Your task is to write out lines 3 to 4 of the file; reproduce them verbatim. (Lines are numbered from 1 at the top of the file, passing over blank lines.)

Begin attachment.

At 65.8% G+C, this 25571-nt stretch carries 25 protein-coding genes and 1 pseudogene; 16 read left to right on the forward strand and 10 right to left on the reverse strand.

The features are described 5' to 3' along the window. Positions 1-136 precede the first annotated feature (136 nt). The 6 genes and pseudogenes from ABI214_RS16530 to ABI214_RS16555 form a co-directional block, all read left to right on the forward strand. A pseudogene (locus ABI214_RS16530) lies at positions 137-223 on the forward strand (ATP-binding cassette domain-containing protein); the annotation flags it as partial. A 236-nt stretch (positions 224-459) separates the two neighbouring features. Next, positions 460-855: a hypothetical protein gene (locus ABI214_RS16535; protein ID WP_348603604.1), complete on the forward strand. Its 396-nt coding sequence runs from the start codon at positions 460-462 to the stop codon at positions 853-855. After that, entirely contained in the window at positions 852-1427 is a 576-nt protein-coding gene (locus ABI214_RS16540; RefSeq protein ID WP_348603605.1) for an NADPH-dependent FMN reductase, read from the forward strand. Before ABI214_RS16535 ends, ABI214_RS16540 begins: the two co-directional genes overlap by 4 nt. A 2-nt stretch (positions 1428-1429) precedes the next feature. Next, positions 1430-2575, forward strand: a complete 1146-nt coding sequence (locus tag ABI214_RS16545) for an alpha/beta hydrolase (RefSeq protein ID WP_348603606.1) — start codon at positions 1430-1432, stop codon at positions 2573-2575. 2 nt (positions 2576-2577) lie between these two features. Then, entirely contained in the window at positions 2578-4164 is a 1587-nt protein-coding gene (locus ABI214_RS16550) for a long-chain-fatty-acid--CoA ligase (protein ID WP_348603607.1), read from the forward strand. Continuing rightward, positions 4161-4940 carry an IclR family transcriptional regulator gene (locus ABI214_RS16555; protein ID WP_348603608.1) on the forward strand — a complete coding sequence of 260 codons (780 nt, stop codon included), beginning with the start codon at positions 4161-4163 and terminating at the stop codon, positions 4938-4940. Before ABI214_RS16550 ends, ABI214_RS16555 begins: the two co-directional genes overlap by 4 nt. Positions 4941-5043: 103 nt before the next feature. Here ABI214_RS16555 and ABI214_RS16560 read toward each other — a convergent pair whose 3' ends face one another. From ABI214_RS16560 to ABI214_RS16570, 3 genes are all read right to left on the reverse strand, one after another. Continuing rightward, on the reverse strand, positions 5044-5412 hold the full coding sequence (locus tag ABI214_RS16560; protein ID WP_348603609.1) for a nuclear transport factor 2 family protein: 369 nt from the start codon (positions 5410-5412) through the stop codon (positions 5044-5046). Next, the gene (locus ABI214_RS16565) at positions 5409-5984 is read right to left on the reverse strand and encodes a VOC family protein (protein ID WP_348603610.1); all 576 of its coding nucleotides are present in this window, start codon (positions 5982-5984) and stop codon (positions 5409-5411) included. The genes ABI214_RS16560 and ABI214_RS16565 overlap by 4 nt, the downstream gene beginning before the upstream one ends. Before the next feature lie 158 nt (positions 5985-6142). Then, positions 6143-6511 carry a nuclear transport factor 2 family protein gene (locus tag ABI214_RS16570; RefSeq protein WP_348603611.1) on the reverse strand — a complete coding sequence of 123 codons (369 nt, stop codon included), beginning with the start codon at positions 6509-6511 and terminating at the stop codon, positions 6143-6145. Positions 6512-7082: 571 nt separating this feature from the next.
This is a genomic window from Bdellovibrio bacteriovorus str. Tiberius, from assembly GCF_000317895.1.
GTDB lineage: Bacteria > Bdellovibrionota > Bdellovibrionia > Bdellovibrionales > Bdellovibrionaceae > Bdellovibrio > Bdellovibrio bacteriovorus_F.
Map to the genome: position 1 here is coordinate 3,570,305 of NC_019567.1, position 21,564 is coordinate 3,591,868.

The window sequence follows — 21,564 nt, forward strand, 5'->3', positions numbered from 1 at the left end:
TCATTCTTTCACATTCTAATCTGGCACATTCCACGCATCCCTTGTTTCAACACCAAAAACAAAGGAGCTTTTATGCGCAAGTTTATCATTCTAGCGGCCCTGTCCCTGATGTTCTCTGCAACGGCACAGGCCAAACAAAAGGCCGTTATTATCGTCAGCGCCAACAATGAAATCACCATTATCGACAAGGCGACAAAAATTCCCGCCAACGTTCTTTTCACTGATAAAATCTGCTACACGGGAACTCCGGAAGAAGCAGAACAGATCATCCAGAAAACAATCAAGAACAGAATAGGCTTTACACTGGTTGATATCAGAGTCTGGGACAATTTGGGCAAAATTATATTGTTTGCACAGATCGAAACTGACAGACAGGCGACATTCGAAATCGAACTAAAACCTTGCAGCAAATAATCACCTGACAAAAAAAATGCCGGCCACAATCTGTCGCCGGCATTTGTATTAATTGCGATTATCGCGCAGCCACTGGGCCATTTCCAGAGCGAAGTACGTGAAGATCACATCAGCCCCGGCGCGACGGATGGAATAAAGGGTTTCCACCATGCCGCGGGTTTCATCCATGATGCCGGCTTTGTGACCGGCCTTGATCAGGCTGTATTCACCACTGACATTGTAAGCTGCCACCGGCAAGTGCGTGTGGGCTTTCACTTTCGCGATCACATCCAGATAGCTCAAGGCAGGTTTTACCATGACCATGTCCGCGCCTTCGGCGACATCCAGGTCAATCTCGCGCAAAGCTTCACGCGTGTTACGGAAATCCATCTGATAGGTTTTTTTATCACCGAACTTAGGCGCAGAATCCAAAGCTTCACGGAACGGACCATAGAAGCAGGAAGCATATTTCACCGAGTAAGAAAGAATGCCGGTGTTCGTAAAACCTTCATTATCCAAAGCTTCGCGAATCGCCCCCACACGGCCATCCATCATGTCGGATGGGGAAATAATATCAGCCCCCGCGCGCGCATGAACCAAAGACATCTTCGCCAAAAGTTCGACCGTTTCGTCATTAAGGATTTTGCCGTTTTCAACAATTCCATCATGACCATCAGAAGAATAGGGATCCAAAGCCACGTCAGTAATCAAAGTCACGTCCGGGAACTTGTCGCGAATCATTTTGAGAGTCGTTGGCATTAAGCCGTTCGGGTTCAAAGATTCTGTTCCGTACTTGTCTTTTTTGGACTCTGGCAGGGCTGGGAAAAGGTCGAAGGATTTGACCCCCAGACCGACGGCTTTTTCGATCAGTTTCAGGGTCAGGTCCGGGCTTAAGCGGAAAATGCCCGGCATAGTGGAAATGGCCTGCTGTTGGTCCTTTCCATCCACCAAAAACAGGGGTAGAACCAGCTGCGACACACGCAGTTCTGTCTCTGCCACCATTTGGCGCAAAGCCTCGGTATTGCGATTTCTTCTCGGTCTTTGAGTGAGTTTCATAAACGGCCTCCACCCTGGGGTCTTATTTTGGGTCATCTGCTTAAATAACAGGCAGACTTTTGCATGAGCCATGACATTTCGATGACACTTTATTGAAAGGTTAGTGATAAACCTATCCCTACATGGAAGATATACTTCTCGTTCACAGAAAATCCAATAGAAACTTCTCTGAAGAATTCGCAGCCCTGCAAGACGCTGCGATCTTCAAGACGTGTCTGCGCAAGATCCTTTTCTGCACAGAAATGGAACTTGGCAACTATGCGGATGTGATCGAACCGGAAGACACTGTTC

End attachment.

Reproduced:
This is a genomic window from Bdellovibrio bacteriovorus str. Tiberius, from assembly GCF_000317895.1.
GTDB lineage: Bacteria > Bdellovibrionota > Bdellovibrionia > Bdellovibrionales > Bdellovibrionaceae > Bdellovibrio > Bdellovibrio bacteriovorus_F.